Then I remember, we are union and the vast majority of you aren't.

    Time to think union.
  8. by   Miss Cola
    I TOTALLY understand your feelings, I felt the same way in school! The way my classmates handled situations and how they acted in clinical settings made me see that not everyone is involved in nursing for love of the profession. These are the people that will not make it through, for one reason or another. I felt nauseated just thinking that nurses like them could one day possibly be taking care of my loved-ones! All you can do is keep doing what you are doing, stay caring, compassionate, and professional, and make sure that no one is mistreated when you are present. I have reported classmates that I had witnessed acting in such a way that was harmful to the patient. You got to do what you got to do. Treating the patient like a human-being is part of healthcare!!! I feel that many professionals forget this. At any rate, if u establish good rapport with the patient and they understand why you are there and that you care about their well-being, I would imagine it would be easier for you to do certain procedures on them. Good luck in school!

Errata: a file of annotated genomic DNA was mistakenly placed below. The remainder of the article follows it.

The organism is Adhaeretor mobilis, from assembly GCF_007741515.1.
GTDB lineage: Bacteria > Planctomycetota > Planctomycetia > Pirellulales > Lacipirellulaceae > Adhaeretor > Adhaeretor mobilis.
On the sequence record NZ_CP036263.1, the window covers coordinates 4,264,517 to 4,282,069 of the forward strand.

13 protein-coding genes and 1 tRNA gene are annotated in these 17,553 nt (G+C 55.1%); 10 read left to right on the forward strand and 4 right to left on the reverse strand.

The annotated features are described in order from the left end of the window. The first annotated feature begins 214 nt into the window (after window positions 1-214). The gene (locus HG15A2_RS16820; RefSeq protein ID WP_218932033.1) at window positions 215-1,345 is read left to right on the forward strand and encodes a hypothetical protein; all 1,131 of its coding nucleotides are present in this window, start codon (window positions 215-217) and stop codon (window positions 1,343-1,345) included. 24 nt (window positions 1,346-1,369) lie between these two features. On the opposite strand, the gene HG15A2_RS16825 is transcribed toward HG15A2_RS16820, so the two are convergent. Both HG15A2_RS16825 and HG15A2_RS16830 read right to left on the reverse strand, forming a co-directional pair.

9. by   Lexxie
    I personally would gladly give up my salary in LTC for lower-paying hospital experience. However the major hospital in my area doesn't hire LPNs and the others, the jobs are few and far between.
  10. by   BuffaloNurseAmy
    I went from making $19 an hour in LTC to $15.50 now in assisted living because frankly, I can't take the back breaking lifting, bending, long hours on my feet & stress of it anymore. I was coming home and taking 3 hour naps & neglecting my family from the feelings that I just couldn't do enough to help my residents in those 8 hours. The majority of my 12 years of LPN experience have been in LTC, some supervisory, and I only see it getting worse. I had to get out while the chance was there. Now in assisted living I have administrative issues. It seems to be the same everywhere. But my credo is the same: The RESIDENT comes FIRST...not the paperwork, not the timeclock, and as we all know, not our breaks!:chuckle